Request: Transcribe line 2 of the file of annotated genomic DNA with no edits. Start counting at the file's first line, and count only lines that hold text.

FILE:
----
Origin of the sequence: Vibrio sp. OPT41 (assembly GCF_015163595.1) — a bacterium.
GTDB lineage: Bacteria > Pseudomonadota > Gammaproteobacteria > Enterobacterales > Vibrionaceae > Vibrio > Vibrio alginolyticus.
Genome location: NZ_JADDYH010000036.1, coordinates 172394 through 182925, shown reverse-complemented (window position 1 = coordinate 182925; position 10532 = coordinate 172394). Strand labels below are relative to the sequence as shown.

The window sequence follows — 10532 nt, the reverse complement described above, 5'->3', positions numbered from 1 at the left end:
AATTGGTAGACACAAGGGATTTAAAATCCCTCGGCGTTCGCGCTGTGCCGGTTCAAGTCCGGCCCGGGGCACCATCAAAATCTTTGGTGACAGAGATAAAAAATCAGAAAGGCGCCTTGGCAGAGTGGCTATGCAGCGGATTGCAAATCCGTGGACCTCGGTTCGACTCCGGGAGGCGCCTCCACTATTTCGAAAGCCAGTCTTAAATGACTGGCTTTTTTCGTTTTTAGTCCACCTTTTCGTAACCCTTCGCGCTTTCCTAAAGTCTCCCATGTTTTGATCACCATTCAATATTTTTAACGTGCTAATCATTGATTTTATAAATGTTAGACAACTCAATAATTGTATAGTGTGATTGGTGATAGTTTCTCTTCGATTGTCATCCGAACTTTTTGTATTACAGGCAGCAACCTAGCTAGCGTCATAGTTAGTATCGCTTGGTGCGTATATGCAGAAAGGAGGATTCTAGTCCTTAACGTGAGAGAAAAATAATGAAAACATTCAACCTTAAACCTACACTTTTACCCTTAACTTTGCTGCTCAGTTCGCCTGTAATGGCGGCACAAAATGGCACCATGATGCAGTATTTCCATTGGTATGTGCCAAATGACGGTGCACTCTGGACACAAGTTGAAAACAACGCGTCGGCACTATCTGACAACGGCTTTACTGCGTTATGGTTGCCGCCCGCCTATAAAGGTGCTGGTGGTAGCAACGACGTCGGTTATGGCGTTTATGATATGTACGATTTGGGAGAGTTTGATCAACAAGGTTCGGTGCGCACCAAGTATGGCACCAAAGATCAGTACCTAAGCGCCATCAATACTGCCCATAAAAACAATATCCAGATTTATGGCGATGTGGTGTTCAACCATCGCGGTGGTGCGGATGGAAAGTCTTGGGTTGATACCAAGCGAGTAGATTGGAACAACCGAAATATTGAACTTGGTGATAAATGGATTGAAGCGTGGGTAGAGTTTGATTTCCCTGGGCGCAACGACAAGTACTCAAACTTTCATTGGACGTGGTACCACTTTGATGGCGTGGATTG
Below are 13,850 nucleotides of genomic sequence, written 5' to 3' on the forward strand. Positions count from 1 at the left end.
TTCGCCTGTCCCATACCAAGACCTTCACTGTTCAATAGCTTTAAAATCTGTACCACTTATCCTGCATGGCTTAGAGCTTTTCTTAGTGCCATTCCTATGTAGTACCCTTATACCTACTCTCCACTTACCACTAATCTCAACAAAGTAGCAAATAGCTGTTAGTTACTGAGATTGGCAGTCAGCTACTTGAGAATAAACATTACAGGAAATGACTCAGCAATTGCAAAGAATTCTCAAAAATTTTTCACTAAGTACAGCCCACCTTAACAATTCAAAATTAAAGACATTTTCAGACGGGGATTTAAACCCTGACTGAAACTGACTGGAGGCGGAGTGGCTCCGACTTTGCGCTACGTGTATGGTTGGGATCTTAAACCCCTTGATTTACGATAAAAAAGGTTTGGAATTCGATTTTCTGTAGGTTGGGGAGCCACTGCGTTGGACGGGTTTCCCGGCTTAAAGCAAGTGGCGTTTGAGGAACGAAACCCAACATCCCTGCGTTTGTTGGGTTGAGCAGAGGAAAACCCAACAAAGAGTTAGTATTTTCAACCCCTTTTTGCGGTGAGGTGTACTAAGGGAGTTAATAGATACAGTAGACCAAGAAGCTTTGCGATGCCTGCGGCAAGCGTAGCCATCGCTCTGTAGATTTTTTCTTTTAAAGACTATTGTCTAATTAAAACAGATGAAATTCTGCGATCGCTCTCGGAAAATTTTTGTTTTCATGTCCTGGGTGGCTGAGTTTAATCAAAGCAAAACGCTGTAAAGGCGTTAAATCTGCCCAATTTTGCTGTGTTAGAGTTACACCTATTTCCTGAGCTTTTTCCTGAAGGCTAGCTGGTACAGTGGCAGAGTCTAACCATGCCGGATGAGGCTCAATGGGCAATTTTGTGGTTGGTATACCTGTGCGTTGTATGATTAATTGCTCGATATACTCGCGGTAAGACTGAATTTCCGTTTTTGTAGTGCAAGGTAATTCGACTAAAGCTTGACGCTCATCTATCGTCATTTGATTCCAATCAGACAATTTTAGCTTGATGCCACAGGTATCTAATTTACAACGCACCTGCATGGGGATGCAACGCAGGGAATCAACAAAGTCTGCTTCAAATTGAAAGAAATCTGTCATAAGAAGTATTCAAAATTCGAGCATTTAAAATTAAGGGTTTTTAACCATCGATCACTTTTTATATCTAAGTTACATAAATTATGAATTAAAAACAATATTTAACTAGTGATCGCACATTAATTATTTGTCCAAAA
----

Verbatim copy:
GTDB lineage: Bacteria > Pseudomonadota > Gammaproteobacteria > Enterobacterales > Vibrionaceae > Vibrio > Vibrio alginolyticus.